“Why can’t you drive any faster?!” I scream at my mom.
“I’m going as fast as I can,” she barks back in an I told you so kind of voice. I get out of my seat and squirm around without a seat belt, shifting my weight from foot to foot.
The pressure never disappears, no matter how hard I try to distract myself. I look out at the trees as we zip by them in our minivan, one by one… One, two, three… twelve… thirty-seven… no, it was thirty-eight – it doesn’t matter, anyway.
The hum of the engine is a constant reminder of my mother’s unwillingness to accelerate, and because of the continuous speed, there is a small insect trapped against the window – still alive but unable to move. Its spindly legs are flailing in the wind, and it looks as though it is trying to control them but just can’t. There are other splatters on the window, probably relatives of the insect that didn’t resist. I find myself empathizing with the little insect. We are both relieved once the car stops.
“Um… Mr. Brown, may I use the restroom?” I slowly raise my eyes up from my desk, searching for an affirmative gesture.
“If it is an emergency… I suppose so.” Mr. Brown sighs as I gingerly stand up, for he never believes there is an actual emergency.
But there is an emergency.
My face turns as white as my shorts once were. Before I asked, I was smart enough to remember to remove my sweater and carefully tie it around my waist. This process took around seven and a half minutes because I needed to complete my task as nonchalantly as possible in order to avoid unwanted attention. I begin to walk, one foot forward, then the next. Three, four, five, six more steps to the door.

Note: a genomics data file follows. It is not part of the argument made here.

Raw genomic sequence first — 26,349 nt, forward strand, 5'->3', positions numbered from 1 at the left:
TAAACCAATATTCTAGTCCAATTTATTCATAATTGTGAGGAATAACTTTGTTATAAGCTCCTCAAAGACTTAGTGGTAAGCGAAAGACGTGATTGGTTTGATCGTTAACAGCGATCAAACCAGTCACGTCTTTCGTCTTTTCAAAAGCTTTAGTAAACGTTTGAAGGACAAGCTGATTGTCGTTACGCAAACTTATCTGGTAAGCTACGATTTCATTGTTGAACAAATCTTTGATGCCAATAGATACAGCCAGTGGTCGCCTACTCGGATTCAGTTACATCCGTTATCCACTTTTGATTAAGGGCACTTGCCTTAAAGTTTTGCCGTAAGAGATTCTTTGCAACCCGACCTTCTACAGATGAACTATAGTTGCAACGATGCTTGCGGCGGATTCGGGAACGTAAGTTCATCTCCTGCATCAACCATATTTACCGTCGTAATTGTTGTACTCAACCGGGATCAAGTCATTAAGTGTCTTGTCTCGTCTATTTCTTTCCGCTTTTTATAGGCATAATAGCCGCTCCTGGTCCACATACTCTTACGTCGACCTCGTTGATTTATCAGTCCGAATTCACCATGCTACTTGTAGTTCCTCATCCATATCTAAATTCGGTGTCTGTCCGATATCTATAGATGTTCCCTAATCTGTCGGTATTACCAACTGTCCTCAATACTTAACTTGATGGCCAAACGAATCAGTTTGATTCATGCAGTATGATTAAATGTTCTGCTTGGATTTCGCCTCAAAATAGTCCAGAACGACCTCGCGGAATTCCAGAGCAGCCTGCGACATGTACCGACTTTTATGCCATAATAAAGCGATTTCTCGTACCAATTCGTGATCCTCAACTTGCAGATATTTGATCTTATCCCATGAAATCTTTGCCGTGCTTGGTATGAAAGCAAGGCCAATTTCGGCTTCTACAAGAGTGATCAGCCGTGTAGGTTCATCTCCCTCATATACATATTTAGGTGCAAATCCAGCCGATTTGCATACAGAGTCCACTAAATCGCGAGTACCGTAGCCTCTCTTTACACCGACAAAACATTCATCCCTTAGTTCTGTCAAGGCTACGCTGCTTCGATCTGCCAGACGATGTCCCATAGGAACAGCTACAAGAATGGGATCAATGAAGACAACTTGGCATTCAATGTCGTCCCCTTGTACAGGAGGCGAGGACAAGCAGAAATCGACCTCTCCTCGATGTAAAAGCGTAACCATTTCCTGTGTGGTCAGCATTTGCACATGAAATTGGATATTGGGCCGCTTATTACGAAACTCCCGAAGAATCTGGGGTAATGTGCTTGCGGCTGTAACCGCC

Just as my hand touches the handle, I hear some boys snicker.
Red cheeks, red chair.
I turn the knob and bolt from the room as fast as I can, and I hear their laughter as I run down the hall.
“Honey, I just want to let you know, that if I don’t make it -” my husband won’t let me finish my plea.
“Shh… there’s no need for that, everything will be fine.” With my skeptical look, he adds,
“And I know I can say that cliche with confidence, because you are a strong, patient woman.” He gives me a closed lip smile, and I know he means it.
“Just breathe with me.”
He takes one large inhale, and I attempt to mimic his control. In and out. One and two. Three and four. Five and – I let out a cry with my breath, automatically moving my hands to my belly.
The contractions are getting closer and closer.
I feel my knees shaking, so I try to focus my gaze on them to gain control, but the mass obscures my vision, and all I can see are the tips of my polished toes. I remove one shaky, salty hand and flail it in the air, searching for its counterpart. A calm, moist one finds mine, and they interlock, forming a sweaty ball of energy.
The pain is temporary, the result is permanent happiness. The door bings, signaling the arrival of the elevator.
Let’s do this.